Thursday, March 23, 2006

ajaxLaunch? Eh.

You know what? I was writing a really scathing review of Michael Robertson's ajaxLaunch and its first application, ajaxWrite.

I was going to lament how he started off with a really cool premise, gotten my hopes up for a cross-platform Steam-like content distribution system, but then failed me with a lackluster AJAX application that only worked in Firefox, was slow as molasses, and had a terrible file-handling system.

And then ajaxWrite crashed by my browser.

That's right. Your crappy web application crashed the very thing it was designed to run on.

Oh, but that's not all of the irony, you see.

Blogger's post editor is a bit of an AJAX application itself. For instance, every few seconds Blogger is making a copy of my post for safe-keeping, in case I get disconnected or something, right?

Oh, wrong. Because, you see, Blogger apparently can't tell the difference between a page crash and the user navigating away, so when I restore my web-browser, using the awesome Crash Recovery extension for Firefox, I'm greeted with an empty blog post. That's right. Nothing.

So, when ajaxWrite crashed--destroying any valuable work I might have been in the progress of creating with it--it also brought down the rest of the house, thus throwing the baby, the bath water, and most of the tub out the window.

No, I'm sorry. AJAX web applications are never going to replace desktop applications.

Applications like OpenOffice.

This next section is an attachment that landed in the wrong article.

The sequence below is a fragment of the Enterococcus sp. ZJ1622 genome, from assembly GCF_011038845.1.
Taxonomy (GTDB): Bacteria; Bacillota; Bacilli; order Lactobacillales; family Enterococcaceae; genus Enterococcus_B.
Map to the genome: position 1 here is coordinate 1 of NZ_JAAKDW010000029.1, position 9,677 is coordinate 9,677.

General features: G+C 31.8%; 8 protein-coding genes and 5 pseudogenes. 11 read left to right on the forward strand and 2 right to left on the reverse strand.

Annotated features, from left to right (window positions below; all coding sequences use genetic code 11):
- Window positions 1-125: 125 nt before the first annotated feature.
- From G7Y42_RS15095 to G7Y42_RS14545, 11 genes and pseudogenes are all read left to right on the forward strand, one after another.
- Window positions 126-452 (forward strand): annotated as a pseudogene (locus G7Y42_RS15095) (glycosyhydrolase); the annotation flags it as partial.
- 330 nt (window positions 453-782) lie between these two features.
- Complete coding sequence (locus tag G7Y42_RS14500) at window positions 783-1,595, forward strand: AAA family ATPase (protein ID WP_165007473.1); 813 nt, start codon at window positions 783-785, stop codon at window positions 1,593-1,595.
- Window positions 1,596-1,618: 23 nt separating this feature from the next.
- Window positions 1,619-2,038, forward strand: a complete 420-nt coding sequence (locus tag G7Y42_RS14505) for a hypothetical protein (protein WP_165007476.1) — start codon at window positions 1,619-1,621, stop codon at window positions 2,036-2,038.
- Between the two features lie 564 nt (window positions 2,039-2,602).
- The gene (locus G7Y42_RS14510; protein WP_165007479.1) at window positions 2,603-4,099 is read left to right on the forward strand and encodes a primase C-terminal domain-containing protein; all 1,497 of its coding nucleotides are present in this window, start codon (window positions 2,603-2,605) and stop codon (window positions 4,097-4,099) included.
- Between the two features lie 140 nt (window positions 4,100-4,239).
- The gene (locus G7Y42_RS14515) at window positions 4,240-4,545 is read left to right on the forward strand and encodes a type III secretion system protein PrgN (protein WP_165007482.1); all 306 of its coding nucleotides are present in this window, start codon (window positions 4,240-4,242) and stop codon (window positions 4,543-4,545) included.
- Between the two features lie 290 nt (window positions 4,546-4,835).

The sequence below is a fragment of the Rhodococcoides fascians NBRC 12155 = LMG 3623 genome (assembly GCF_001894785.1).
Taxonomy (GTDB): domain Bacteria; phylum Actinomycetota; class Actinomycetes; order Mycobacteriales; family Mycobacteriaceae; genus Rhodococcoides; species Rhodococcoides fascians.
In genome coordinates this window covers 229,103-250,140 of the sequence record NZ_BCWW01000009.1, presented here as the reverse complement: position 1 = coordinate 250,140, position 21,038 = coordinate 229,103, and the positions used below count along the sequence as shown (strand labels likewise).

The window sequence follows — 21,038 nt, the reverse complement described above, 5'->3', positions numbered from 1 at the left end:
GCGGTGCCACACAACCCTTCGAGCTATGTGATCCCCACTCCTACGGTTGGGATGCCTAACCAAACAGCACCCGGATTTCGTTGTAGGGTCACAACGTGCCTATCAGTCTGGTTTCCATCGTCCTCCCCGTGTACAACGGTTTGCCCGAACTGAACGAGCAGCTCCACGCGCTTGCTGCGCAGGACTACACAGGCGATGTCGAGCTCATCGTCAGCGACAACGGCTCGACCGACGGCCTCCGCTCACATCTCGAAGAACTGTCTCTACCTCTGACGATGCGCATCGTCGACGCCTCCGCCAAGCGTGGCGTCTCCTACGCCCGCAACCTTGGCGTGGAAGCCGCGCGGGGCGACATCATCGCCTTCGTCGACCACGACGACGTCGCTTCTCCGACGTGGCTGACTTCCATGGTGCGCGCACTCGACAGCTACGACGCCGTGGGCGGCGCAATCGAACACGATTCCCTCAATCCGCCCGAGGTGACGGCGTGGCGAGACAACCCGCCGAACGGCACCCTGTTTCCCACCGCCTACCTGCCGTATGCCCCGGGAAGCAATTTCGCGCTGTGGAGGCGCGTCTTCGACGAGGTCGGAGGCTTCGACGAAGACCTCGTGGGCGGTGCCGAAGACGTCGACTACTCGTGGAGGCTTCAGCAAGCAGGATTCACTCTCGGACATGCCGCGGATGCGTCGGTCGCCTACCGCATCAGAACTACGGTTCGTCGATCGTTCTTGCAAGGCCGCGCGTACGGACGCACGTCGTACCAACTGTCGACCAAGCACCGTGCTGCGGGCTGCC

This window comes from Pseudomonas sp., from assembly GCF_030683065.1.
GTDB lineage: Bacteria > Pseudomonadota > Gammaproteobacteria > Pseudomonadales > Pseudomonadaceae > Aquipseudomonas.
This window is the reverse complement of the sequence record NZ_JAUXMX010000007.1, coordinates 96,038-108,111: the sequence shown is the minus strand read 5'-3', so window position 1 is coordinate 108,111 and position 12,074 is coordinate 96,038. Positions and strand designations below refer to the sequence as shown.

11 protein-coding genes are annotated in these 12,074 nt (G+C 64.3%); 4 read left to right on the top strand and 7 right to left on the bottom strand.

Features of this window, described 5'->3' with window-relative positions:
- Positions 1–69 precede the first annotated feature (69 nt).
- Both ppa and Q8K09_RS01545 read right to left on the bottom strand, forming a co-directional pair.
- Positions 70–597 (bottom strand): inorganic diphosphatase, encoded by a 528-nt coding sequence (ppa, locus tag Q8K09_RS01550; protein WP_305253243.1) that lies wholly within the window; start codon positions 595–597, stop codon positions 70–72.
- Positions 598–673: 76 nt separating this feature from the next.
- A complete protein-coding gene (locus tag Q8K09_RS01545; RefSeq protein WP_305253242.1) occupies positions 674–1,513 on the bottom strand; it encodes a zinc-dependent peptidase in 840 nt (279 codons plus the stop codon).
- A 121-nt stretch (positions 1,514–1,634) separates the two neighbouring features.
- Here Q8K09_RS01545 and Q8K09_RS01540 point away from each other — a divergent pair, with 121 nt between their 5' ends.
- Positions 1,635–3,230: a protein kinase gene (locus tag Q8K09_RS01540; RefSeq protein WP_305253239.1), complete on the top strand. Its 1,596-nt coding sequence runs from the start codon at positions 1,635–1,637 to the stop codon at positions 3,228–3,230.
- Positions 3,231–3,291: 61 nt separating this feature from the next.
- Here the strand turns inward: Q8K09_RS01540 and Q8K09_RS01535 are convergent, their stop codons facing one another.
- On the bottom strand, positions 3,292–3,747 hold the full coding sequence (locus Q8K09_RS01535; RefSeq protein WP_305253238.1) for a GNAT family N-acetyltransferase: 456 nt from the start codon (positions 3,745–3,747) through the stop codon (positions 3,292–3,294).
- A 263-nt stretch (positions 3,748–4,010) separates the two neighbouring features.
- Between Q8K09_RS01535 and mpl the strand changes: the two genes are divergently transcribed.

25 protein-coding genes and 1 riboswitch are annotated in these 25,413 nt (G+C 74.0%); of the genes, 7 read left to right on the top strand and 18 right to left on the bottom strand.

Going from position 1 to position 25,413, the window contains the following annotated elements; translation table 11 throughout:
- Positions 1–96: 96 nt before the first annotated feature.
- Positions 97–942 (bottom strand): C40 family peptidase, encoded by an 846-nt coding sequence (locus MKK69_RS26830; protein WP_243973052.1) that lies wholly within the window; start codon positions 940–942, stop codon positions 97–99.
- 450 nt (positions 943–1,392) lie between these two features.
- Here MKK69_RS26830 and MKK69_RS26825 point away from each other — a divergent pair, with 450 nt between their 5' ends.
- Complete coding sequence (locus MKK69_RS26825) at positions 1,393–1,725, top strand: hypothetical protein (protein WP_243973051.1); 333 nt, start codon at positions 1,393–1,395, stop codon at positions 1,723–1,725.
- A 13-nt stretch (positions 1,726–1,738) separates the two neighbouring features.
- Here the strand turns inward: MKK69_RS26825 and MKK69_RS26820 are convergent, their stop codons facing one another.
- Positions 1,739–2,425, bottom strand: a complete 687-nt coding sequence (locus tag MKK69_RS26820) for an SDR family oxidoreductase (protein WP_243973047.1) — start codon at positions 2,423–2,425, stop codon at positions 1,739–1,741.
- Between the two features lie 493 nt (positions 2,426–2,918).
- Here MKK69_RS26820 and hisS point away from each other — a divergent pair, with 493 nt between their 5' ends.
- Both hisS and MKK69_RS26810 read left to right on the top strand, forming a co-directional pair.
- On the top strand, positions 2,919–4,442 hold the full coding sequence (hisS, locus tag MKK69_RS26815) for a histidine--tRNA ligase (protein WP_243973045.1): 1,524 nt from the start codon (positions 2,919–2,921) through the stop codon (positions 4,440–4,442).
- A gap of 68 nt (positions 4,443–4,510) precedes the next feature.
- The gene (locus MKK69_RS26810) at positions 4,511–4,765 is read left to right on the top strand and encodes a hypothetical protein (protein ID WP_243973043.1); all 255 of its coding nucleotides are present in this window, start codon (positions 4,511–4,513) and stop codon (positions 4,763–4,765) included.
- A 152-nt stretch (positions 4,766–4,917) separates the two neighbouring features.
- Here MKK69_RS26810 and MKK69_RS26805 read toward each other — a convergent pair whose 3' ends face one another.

You know, the office suite that has a robust document recovery mechanism that ensures all your content does not belong to /dev/null?

Not at this rate.

Here's the best part. It is the most egregious thing of all:

ajaxWrite doesn't work in Internet Explorer because it apparently uses XUL. Look, I can understand that you might want to short-circuit a lot of work that XUL does for you. Hell, I'm all for it, I use languages like C#/Ruby/Boo just because they do a lot of the grindstone work for you. But when you start yammering about the web and interoperability and people not following standards, and then do this...

From ajaxLaunch's FAQ:
"ajaxWrite requires Firefox 1.5, or newer, browser. We are investigating extending ajaxWrite to other browsers such as Internet Explorer. Let us know your feedback on the forum."
What makes this really rib-crackin' funny?
"ajaxWrite is compatible with any operating system, Windows/Mac/Linux, but does require that you use a Firefox 1.5, or newer, browser."
Yeah, OK. Trade-in one form of vendor lockin for another. That's real, uh, heroic.

Coup d'é·tat right there, mofos.


It just gets better, though. I mean, we've got, which, fantastically enough, works in any standards compliant web-browser you've got, has a rich user interface, is a very responsive AJAX application...

This is easily the most disappointing thing I've ever seen come from Michael Robertson. The sad part is he really thinks this will replace Microsoft Office.

Man, you're starting to slip. Seriously starting to slip.

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